Open Access

A Variational Approach to the Modeling of MIMO Systems

EURASIP Journal on Wireless Communications and Networking20072007:049350

DOI: 10.1155/2007/49350

Received: 17 February 2006

Accepted: 26 March 2007

Published: 22 May 2007

Abstract

Motivated by the study of the optimization of the quality of service for multiple input multiple output (MIMO) systems in 3G (third generation), we develop a method for modeling MIMO channel . This method, which uses a statistical approach, is based on a variational form of the usual channel equation. The proposed equation is given by with scalar variable . Minimum distance of received vectors is used as the random variable to model MIMO channel. This variable is of crucial importance for the performance of the transmission system as it captures the degree of interference between neighbors vectors. Then, we use this approach to compute numerically the total probability of errors with respect to signal-to-noise ratio (SNR) and then predict the numbers of antennas. By fixing SNR variable to a specific value, we extract informations on the optimal numbers of MIMO antennas.

[123456789101112131415161718192021]

Authors’ Affiliations

(1)
Groupe Canal, Radio & Propagation, Lab/UFR-PHE, Faculté des Sciences
(2)
Virtual African Centre for Basic Science and Technology (VACBT), Focal Point Lab/UFR-PHE, Faculty of Sciences

References

  1. Love DJ, Heath RW Jr., Santipach W, Honig ML: What is the value of limited feedback for MIMO channels? IEEE Communications Magazine 2004,42(10):54-59. 10.1109/MCOM.2004.1341261View ArticleGoogle Scholar
  2. Gesbert D, Shafi M, Shiu D-S, Smith PJ, Naguib A: From theory to practice: an overview of MIMO space-time coded wireless systems. IEEE Journal on Selected Areas in Communications 2003,21(3):281-302. 10.1109/JSAC.2003.809458View ArticleGoogle Scholar
  3. Erceg V, Hari KVS, Smith MS, et al.: Channel models for fixed wireless applications. In Tech. Rep. IEEE 802.16-3c-01/29r4. The Communication Technology Laboratory, Zurich, Switzerland; 2001.Google Scholar
  4. Foschini GJ, Gans MJ: On limits of wireless communications in a fading environment when using multiple antennas. Wireless Personal Communications 1998,6(3):311-335. 10.1023/A:1008889222784View ArticleGoogle Scholar
  5. Proaki JG: Digital Communication. 3rd edition. McGraw-Hill, New York, NY, USA; 1995.Google Scholar
  6. Giorgetti A, Chiani M, Win MZ: The effect of narrowband interference on wideband wireless communication systems. IEEE Transactions on Communications 2005,53(12):2139-2149. 10.1109/TCOMM.2005.860047View ArticleGoogle Scholar
  7. Hirosaki B: An orthogonally multiplexed QAM system using the discrete Fourier transform. IEEE Transactions on Communications 1981,29(7):982-989. 10.1109/TCOM.1981.1095093View ArticleGoogle Scholar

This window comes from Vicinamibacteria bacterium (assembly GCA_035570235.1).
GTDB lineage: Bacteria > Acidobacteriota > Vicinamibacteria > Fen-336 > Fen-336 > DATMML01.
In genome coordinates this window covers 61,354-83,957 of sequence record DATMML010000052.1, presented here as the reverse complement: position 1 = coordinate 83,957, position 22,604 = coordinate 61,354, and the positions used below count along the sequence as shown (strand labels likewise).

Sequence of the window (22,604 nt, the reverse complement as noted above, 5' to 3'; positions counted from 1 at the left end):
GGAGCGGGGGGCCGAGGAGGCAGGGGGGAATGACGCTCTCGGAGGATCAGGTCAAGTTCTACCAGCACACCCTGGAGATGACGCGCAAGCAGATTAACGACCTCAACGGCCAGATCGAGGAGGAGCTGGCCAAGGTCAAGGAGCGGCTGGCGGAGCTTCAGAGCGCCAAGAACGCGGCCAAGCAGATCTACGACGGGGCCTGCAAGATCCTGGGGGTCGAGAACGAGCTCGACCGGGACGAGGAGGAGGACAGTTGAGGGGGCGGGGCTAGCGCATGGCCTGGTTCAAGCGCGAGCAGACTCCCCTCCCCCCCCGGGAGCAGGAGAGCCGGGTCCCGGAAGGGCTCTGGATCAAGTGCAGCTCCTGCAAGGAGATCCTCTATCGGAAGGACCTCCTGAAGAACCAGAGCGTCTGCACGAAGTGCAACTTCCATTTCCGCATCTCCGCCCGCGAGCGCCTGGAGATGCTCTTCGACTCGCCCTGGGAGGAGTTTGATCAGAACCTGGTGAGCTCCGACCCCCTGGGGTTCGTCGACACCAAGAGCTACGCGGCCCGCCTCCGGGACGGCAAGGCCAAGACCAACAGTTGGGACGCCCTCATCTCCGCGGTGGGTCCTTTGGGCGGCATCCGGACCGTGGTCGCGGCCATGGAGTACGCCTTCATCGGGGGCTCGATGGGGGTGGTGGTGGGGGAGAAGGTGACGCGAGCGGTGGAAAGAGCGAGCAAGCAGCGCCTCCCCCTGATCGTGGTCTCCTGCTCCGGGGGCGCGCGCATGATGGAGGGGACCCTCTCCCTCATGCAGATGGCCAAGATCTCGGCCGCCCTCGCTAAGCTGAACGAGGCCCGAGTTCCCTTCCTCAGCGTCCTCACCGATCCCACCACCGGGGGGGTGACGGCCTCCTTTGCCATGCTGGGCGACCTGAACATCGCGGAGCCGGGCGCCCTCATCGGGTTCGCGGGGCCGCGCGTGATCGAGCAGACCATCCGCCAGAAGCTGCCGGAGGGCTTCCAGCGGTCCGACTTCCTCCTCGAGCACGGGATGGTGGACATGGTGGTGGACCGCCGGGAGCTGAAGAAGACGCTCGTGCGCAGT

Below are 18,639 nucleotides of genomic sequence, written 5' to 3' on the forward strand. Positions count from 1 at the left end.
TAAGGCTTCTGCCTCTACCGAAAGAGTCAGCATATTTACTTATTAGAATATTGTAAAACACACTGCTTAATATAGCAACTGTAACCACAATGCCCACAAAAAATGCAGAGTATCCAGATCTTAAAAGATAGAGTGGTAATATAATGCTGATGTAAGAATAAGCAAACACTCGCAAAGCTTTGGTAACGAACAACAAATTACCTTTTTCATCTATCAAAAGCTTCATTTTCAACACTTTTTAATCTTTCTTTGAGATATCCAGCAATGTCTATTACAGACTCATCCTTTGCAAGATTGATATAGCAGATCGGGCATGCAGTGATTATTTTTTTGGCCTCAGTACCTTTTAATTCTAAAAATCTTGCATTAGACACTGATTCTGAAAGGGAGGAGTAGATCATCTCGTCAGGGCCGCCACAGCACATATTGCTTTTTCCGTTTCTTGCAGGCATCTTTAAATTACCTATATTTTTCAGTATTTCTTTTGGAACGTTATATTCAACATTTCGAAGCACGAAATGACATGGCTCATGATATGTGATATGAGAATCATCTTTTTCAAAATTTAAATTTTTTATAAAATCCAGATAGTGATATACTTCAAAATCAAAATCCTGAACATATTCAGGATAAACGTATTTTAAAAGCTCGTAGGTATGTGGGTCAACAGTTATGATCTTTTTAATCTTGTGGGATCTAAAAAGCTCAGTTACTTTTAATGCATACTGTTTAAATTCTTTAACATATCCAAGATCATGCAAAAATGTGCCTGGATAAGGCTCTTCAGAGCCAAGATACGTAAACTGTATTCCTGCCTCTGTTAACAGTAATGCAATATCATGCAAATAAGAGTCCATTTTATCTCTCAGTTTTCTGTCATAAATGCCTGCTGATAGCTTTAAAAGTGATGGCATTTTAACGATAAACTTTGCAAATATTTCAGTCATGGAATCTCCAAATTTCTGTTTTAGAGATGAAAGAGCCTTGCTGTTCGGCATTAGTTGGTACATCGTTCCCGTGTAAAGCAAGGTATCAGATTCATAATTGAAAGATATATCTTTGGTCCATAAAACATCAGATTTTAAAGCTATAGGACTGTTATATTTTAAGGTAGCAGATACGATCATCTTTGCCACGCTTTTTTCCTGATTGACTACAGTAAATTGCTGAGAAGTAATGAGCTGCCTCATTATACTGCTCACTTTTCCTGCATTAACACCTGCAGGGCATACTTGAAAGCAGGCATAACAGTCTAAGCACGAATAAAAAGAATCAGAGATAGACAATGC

8. Mussardo G: Off-critical statistical models: factorized scattering theories and bootstrap program. Physics Report 1992,218(5-6):215-379. 10.1016/0370-1573(92)90047-4MathSciNetView ArticleGoogle Scholar
  9. Baym G: Lectures on Quantum Mechanics. W. A. Benjamin, New York, NY, USA; 1969.MATHGoogle Scholar
  10. Messiah A: Quantum Mechanics. Volume 2. Dunod, Paris, France; 1972.MATHGoogle Scholar
  11. Prasad R, Mohr W, Konhauser W: Third Generation Mobile Communication Systems. Artech House, Norwood, Mass, USA; 2000. Universal Personal Communications LibrarGoogle Scholar
  12. Winters JH: On the capacity of radio communication systems with diversity in a Rayleigh fading environment. IEEE Journal on Selected Areas in Communications 1987,5(5):871-878. 10.1109/JSAC.1987.1146600View ArticleGoogle Scholar
  13. Telatar IE: Capacity of multi-antenna Gaussian channels. European Transactions on Telecommunications 1999,10(6):585-595. 10.1002/ett.4460100604View ArticleGoogle Scholar
  14. 3GPP : Multiple-input multiple-output antenna processing for HSDPA. In Tech. Rep. 3GPP TR 25.876 v0.0.1. ARIB, CWTS, ETSI, TI, TTA, TTc, 650 Route des Luccoles-Sofia Antipolis, Valbonne, France; 2001:2001-2011. http://www.3gpp.org.
  15. Burel G: Theoretical results for fast determination of the number of antennas in MIMO transmission systems. Proceedings of the IASTED International Conference on Communications, Internet, and Information Technology (CIIT '02), November 2002, St Thomas, Virgin Islands, USAGoogle Scholar
  16. Tarokh V, Seshadri N, Calderbank AR: Space-time codes for high data rate wireless communication: performance criterion and code construction. IEEE Transactions on Information Theory 1998,44(2):744-765. 10.1109/18.661517MathSciNetView ArticleMATHGoogle Scholar
  17. Colton DL, Kress R: Integral Equation Methods in Scattering Theory. John Wiley & Sons, New York, NY, USA; 1983.MATHGoogle Scholar
  18. Colton DL, Kress R: Inverse Acoustic and Electromagnetic Scattering Theory. 2nd edition. Springer, New York, NY, USA; 1998.View ArticleMATHGoogle Scholar
  19. Kirsch A: An Introduction to the Mathematical Theory of Inverse Problems. Springer, New York, NY, USA; 1996.View ArticleMATHGoogle Scholar
  20. Raghavan V, Sayeed AM: MIMO capacity scaling and saturation in correlated environments. Proceedings of IEEE International Conference on Communications (ICC '03), May 2003, Anchorage, Alaska, USA 5: 3006-3010.Google Scholar
  21. Debbah M, Muller RR: MIMO channel modeling and the principle of maximum entropy. IEEE Transactions on Information Theory 2005,51(5):1667-1690. 10.1109/TIT.2005.846388MathSciNetView ArticleMATHGoogle Scholar

Copyright

© A. Jraifi and E. H. Saidi. 2007

This article is published under license to BioMed Central Ltd. This is an open access article distributed under the Creative Commons Attribution License, which permits unrestricted use, distribution, and reproduction in any medium, provided the original work is properly cited.